I watched it with my mum and it was so interesting. I was kind of saying 'she's missing such a valuable experience here' and mum was watching and not saying much. Then the yogi started to speak about the Kundalini and awakening the Kundalini and I really got interested. This is what I understand, not from Tantric yoga but because of a natural experience when on an intensive meditation retreat in Southern England in 1999. It was a rising of energy from the base of my spine which shifted everything. I don't label it Kundalini.

The yogi told Jane that he was going into his home and he went down some steps into what looked like a kind of underground cave and invited Jane to follow him. I understood that it was a place where he would be cut off from all distractions in order to generate the kind of focus and concentration necessary for this energy to rise. Jane started to go down and then lost her nerve and climbed back up. I was so exasperated. I couldn't believe that she wouldn't have gone for the experience. My mum though understood and when I exploded she said 'how could she go down into that pot-hole with that funny man'. All I could do was laugh. Looked at from a non-spiritual perspective this is exactly how it would look. But when you see things from a spiritual perspective you see it as an experience that would accelerate her own spiritual development if she would only have trusted the yogi.

What was interesting was her reaction when she came up to the surface. In spite of the calmness she had felt doing the pranayama with the yogi she proclaimed that he wasn't 'her type'. She then went off and spent £700 on a hand-made sapphire ring. Once she had it, she started crying saying that she didn't want 'things'. This was so fascinating to me and proved to me the power of the yogi she had left. The mind recognised the power also and in order to sabotage it created the desire for the material thing, once the material thing was got, it no longer brought any happiness. This is such a good illustration of the spiritual path and why it is so difficult to live in two worlds, the material and the spiritual. Yoga is the liberation from the material to allow the spiritual essence to emerge. Yoga is the letting go of me and mine in order to be free.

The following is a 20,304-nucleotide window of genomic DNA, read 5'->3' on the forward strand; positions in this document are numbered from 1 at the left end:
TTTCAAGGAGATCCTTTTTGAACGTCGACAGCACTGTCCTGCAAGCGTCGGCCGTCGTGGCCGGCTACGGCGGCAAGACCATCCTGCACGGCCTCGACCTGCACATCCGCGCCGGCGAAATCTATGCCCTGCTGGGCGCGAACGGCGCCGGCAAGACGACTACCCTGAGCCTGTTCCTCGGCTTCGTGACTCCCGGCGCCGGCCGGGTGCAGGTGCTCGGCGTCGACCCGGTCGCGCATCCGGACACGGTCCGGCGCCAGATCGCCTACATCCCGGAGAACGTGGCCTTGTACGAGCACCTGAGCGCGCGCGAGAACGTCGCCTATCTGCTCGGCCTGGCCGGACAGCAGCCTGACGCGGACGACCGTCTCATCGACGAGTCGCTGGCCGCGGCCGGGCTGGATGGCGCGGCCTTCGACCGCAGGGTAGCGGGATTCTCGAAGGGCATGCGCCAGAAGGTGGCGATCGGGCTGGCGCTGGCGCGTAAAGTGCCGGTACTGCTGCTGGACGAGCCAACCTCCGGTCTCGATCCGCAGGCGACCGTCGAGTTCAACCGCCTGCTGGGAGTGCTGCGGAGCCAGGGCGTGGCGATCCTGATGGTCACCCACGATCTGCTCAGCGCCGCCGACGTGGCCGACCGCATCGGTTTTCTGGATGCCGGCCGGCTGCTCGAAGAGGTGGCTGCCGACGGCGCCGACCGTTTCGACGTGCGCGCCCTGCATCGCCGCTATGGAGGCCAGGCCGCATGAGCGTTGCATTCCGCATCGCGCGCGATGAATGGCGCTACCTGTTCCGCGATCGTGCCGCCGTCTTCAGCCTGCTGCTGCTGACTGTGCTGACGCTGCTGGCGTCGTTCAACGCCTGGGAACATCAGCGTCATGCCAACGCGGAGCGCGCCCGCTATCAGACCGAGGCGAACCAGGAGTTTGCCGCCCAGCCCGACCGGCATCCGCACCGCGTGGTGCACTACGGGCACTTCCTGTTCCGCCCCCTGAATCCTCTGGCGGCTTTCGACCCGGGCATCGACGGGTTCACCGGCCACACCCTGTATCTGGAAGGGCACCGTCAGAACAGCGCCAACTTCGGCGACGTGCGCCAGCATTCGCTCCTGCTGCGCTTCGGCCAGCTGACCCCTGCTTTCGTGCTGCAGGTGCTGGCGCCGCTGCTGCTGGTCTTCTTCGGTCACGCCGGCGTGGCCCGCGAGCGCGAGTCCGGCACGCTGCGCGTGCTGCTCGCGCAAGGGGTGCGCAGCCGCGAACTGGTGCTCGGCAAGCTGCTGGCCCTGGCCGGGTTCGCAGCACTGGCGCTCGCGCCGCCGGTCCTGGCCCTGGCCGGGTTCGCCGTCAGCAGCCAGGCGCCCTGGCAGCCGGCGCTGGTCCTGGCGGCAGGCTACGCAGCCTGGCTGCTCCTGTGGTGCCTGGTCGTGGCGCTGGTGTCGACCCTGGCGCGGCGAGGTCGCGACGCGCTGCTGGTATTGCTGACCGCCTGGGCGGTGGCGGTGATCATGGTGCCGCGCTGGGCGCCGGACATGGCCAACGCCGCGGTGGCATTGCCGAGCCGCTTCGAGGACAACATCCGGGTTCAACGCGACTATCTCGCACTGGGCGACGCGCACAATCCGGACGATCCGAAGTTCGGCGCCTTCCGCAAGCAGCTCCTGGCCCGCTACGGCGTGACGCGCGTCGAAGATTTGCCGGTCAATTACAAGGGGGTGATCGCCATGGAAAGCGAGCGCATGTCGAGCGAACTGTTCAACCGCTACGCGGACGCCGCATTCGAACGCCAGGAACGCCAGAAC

Jane saw other 'gurus' but to me they were all only there for the cameras. Watching it I felt such a yearning to go to Varanasi to find that yogi who was so powerful. Spending time with someone powerful like that accelerates one's own spiritual path. This is why people look for and take gurus. The most effective guru is one's inner voice but there are definitely spiritual people who can show the way and as the ego mind is clever and has no interest in the spiritual path, a guru carefully selected can be useful. The higher spiritual vibration of a guru can raise anothers vibration just by sitting with them. At the end of the programme when Jane was back in London reflecting on her visit she kind of said that the idea of yoga she had when she was in London is nothing like yoga as it is meant in the East and that it wasn't for her. This made me think of the old proverb 'many are called, but few are chosen'.